San Francisco Bay Area resident Patrick Totty writes about his experiences living with type 2 diabetesSee all posts »
This Roman Was Right
The ancient Romans left behind many impressive things, including long-lasting aqueducts, outdoor theaters, and roads.
Another durable thing they left behind was the dramatist Terence’s memorable recommendation, “moderation in all things.” When you think about what it means, you see that it covers both ends of almost any spectrum. Do you like Cheetos? Great, just don’t go overboard eating them. But also don’t feel you have to deny yourself their pleasures entirely. The same with wine, or poker, or soap operas.
I know there are more extreme examples. Obviously you don’t tell somebody who’s hooked on hard drugs to take more moderate quantities. And you don’t tell a psychopath to cut back on his crime sprees. Those are cases that call for stopping a bad behavior completely.
But when it comes to small daily pleasures, Terence’s advice makes sense. What made me think about it is a story from Oregon about a diabetic chef who, in trying to design new menu items at his restaurant, was criticized by a food writer for making some of his dishes too high in calories.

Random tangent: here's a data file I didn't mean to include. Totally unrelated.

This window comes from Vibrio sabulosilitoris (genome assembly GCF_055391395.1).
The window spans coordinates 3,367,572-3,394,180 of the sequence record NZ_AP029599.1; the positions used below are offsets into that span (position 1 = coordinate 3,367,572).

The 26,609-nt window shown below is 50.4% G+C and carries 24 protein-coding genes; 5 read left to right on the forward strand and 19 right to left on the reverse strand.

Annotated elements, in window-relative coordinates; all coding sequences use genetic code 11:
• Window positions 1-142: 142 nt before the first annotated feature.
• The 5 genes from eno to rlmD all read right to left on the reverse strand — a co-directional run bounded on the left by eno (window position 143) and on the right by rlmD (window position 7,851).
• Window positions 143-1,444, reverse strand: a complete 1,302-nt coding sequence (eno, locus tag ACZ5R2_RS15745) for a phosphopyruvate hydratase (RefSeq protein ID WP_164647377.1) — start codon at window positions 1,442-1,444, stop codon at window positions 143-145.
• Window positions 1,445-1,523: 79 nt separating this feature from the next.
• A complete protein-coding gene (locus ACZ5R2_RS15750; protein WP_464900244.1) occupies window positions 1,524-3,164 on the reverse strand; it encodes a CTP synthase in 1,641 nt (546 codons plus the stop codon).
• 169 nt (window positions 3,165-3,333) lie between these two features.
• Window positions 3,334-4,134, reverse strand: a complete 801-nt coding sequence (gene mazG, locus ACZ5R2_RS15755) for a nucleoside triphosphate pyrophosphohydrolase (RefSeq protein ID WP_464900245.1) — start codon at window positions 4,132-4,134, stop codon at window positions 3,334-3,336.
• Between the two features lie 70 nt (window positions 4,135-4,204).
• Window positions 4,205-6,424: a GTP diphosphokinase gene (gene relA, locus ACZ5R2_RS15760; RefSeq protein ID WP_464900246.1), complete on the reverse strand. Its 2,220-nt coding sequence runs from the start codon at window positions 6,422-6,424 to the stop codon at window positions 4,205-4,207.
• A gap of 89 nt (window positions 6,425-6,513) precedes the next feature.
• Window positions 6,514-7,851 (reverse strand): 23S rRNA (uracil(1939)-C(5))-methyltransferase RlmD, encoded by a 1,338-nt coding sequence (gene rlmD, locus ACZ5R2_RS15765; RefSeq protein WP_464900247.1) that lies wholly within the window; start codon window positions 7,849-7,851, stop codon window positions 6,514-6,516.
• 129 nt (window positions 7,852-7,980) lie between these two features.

In the face of that criticism, the chef offers a good defense of moderation, noting that the beauty of it is that it doesn’t present people with an all-or-nothing proposition. Check it out.
It’s always good to know that there are many, many people out there who are working to make life with diabetes better by making it easier to manage. One great example is the 2012 Sanofi US Data Design Diabetes Innovation Challenge Demo Day scheduled for May 16 in New York City. Sponsored by pharmaceutical company sanofi-aventis, the challenge asks inventors to create breakthrough programs or apps that will improve the lives of Americans with diabetes.
On May 16, five semi-finalists will debut their prototypes in a live-streamed demo. Two finalists will be selected from among them, each receiving $10,000 to help them refine their concepts. The eventual winner, who will be announced in July, will win $100,000 to further develop his or her idea.
You can take a peek at the competition by visiting www.datadesigndiabetes.com.
Although researchers are always at work on new drugs to help treat diabetes and its side effects, not all of them turn out as hoped for. A case in point is Pfizer’s Lyrica, a, existing pain drug that it hoped to retask to relieve nerve pain in people with diabetes. Neuropathy—the slow destruction of nerves that can bring on burning and sometimes intense pain—has been a target of therapies by drug makers over the past few years.
Unfortunately, Pfizer recently announced that Lyrica did no better than placebo in reducing nerve pain in diabetic patients. Although the drug remains an effective pain reliever in other areas, it appears that its successful application to diabetic pain just isn’t going to happen.